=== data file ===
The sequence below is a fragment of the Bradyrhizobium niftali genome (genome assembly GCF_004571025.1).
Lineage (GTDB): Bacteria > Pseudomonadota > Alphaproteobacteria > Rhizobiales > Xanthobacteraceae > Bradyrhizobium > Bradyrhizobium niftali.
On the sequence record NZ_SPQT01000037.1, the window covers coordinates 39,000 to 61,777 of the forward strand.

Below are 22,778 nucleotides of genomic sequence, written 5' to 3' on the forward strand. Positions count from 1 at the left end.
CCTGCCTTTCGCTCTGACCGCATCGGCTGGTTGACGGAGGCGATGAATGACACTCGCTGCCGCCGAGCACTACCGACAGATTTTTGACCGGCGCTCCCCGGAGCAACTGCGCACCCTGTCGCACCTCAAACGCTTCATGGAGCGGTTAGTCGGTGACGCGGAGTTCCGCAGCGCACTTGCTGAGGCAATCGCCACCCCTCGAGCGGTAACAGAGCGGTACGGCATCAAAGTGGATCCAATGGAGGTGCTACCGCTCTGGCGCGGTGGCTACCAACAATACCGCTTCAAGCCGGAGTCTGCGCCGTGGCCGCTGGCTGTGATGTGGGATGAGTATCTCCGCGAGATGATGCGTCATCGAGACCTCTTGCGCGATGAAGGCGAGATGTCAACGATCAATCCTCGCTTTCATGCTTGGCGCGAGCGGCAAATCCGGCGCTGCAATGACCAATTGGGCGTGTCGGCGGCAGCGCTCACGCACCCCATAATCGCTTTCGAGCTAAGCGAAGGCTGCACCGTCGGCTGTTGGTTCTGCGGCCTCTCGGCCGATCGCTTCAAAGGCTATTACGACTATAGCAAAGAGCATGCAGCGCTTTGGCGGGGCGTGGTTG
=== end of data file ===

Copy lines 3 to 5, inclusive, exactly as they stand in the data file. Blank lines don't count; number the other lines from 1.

On the sequence record NZ_SPQT01000037.1, the window covers coordinates 39,000 to 61,777 of the forward strand.

Below are 22,778 nucleotides of genomic sequence, written 5' to 3' on the forward strand. Positions count from 1 at the left end.
CCTGCCTTTCGCTCTGACCGCATCGGCTGGTTGACGGAGGCGATGAATGACACTCGCTGCCGCCGAGCACTACCGACAGATTTTTGACCGGCGCTCCCCGGAGCAACTGCGCACCCTGTCGCACCTCAAACGCTTCATGGAGCGGTTAGTCGGTGACGCGGAGTTCCGCAGCGCACTTGCTGAGGCAATCGCCACCCCTCGAGCGGTAACAGAGCGGTACGGCATCAAAGTGGATCCAATGGAGGTGCTACCGCTCTGGCGCGGTGGCTACCAACAATACCGCTTCAAGCCGGAGTCTGCGCCGTGGCCGCTGGCTGTGATGTGGGATGAGTATCTCCGCGAGATGATGCGTCATCGAGACCTCTTGCGCGATGAAGGCGAGATGTCAACGATCAATCCTCGCTTTCATGCTTGGCGCGAGCGGCAAATCCGGCGCTGCAATGACCAATTGGGCGTGTCGGCGGCAGCGCTCACGCACCCCATAATCGCTTTCGAGCTAAGCGAAGGCTGCACCGTCGGCTGTTGGTTCTGCGGCCTCTCGGCCGATCGCTTCAAAGGCTATTACGACTATAGCAAAGAGCATGCAGCGCTTTGGCGGGGCGTGGTTG